We fight not just for energy security - we fight for energy sovereignty. It’s not just about getting enough food resources, enough energy resources; it’s about who gets to own and control the distribution of those resources.
Trump's Treasury Department wants to take us back in time to before the housing crisis. They want to make it easier for lenders to make fraudulent home loans, foreclose, and then hide the evidence.
New Yorkers face a “summer of hell” as Governors Cuomo and Christie seek to hand over the city's historic Penn Station to private investors. This "hell" is the result of a bipartisan reluctance to invest in the infrastructure we need.
Punishing drug users does not curb drug use; all it does is destabilize the lives of people who use drugs and their families. We should instead embrace strategies that are proven to reduce harm and deaths from infection and overdose.
Trump and his party have been marching in lockstep with the fossil-fuel industry for some time now. That influence can be seen in Trump's appointments, in his deeds and now in his budget.
Dozens of current and prospective political candidates at the People's Summit in Chicago prepared to build upon the opposition to the Trump administration and drive toward taking real governing power.
We live in a time of crisis. Billionaires and white nationalists have gone from lobbying the White House to living in the White House. Time and again, the One Percent have tried to divide us. Together, we can defeat them.
“We will build because our people want to build,” Trump says of his infrastructure plan. But to build, projects must be properly paid for. And so far, the Trump administration has offered only fool’s gold as financing.
Everyone I met on our March to Springfield for a People & Planet First Budget made it clear to me we are all on the same side. We all share the same journey. It’s time for our elected officials to step up and do their share.
Based on some of her recent hires for the Department of Education, Secretary Betsy DeVos seems intent to ignore students' rights, including protections for LGBT students, women, and the disabled.
If you needed a new stove or refrigerator, you wouldn't give the keys to your kitchen to Olive Garden then pay them to let you eat. Unfortunately, that’s what Trump and his party want us to do so they can give away our shared wealth.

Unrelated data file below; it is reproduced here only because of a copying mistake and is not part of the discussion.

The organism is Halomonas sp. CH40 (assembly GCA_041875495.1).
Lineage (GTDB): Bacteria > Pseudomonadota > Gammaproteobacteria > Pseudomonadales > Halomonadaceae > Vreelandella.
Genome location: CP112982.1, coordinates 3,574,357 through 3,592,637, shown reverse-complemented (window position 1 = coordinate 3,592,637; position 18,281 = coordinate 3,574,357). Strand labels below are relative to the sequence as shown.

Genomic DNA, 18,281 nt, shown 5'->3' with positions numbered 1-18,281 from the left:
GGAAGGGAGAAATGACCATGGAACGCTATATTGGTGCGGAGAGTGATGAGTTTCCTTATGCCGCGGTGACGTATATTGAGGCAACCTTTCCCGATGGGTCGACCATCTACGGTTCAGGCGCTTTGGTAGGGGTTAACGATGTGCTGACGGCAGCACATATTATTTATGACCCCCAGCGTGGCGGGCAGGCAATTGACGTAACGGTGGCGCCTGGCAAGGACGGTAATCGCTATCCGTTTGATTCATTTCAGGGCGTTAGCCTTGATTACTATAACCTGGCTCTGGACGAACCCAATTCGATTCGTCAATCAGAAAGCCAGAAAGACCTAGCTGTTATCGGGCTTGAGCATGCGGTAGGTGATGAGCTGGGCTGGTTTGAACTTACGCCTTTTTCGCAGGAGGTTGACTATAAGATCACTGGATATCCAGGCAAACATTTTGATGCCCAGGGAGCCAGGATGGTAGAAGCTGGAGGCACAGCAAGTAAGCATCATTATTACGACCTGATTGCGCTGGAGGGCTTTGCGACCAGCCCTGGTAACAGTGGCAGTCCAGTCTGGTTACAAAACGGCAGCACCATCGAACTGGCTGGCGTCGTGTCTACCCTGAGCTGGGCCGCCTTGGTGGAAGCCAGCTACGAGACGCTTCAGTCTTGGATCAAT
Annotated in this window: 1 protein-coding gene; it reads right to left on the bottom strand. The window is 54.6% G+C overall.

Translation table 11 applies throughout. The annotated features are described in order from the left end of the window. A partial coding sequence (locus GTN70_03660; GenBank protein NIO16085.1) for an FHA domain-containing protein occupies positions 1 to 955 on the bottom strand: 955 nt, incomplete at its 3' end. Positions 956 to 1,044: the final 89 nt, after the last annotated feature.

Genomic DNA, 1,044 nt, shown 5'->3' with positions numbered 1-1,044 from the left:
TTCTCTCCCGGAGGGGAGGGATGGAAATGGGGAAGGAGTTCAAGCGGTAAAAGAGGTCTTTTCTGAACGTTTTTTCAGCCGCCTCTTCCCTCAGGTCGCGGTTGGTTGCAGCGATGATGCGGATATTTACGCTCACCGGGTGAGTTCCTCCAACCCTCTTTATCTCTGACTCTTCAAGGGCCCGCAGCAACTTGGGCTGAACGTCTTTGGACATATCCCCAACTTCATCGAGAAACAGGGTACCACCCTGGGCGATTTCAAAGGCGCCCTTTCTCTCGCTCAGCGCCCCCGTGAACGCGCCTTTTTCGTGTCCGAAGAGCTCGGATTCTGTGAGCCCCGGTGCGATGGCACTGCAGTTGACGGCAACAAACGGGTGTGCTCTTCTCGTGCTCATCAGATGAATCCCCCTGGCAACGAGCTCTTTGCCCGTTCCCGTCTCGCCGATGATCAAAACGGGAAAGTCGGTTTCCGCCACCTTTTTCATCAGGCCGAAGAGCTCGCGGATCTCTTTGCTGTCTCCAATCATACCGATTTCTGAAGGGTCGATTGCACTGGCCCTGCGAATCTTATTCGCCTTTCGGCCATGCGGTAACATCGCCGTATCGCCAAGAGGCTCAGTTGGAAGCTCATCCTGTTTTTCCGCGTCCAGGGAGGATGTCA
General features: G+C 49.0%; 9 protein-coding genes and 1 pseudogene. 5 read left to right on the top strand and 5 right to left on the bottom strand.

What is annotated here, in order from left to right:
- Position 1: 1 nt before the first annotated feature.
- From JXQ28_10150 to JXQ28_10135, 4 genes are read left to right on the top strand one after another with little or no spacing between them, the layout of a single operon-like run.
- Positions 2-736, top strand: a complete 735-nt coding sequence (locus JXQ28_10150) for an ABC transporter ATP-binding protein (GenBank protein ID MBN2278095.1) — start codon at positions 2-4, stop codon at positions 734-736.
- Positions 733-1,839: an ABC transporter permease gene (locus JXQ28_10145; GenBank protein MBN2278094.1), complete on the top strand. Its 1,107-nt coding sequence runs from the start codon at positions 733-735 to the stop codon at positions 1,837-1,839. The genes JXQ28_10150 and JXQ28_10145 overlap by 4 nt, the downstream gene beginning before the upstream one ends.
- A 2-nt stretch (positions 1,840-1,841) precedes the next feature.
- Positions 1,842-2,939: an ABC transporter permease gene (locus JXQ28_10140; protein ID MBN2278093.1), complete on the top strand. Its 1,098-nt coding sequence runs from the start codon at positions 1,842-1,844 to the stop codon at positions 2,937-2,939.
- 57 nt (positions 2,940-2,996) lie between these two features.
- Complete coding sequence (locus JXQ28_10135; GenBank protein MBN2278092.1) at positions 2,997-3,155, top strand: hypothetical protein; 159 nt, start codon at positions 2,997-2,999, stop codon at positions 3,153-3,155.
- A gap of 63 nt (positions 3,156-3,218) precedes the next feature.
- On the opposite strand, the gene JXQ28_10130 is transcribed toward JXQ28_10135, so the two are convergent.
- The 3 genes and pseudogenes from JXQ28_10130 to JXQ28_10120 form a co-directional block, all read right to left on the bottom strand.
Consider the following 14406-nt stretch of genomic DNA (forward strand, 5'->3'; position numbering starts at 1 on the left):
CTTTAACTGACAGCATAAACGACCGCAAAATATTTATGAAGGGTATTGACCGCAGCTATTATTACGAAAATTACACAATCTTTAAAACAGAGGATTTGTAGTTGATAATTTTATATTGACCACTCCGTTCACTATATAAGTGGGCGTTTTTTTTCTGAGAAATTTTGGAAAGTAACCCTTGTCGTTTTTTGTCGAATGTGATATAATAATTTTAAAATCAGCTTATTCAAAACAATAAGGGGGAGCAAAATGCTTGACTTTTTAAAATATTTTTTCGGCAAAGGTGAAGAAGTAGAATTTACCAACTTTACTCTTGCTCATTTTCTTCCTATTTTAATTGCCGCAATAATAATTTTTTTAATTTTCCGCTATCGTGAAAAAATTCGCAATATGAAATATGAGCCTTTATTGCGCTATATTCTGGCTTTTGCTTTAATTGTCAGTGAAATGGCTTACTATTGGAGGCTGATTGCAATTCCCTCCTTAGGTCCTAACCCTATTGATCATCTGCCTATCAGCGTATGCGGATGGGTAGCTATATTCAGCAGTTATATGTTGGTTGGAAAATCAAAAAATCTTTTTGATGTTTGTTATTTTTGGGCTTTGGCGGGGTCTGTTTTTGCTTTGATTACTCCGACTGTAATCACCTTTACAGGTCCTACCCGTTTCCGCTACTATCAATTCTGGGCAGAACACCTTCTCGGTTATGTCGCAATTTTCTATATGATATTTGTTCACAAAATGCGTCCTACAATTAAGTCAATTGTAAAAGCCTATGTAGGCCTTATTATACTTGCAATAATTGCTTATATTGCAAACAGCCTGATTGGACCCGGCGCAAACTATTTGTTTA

Confronting the climate crisis shouldn’t be rocket science. Just treat greenhouse gases the way governments treat liquor and cigarettes: raise the price. But the bottleneck around carbon policy is more about politics than science or price.
House Republicans are poised to vote on what they call the “CHOICE Act,” which is in fact the most extreme pro-Wall Street, anti-consumer bill this country has ever seen.
The White House budget dispels any hopes Trump might keep his promise to extend a helping hand to the nation’s millions of small business workers with a family and medical leave act that works. Instead, he hands them an empty envelope.
Those of us who live in small towns and rural communities have the most to lose in the GOP health bill - and the greatest reason to fight. It won't just roll back Obamacare - it will end Medicaid as we know it.
Trump's budget means certain pain for most families and big tax cuts for the wealthiest few. But even stranger is that it relies on a set of assumptions that present a fantastical approach to simple arithmetic.
Bernie Sanders is in England to boost Jeremy Corbyn, the Labour Party’s candidate for prime minister in the snap election June 8. Corbyn is surging in British polls, and running a populist campaign that pledges radical economic reform.
Mr. President, you represent the past, not the people of Pittsburgh. We know climate change is real, regulations save lives, and clean energy creates jobs. We are moving to the future, with or without you.
The United States is the world’s second-largest greenhouse gas polluter. It has an obligation to lead the world in combating climate change. Great leaders don’t shirk responsibility.
Trump claims his Superfund cuts of more than $300 million will make toxic cleanups more efficient. But every budget reduction over the past decade has reduced the number of sites cleaned up, and increased the time required to complete them.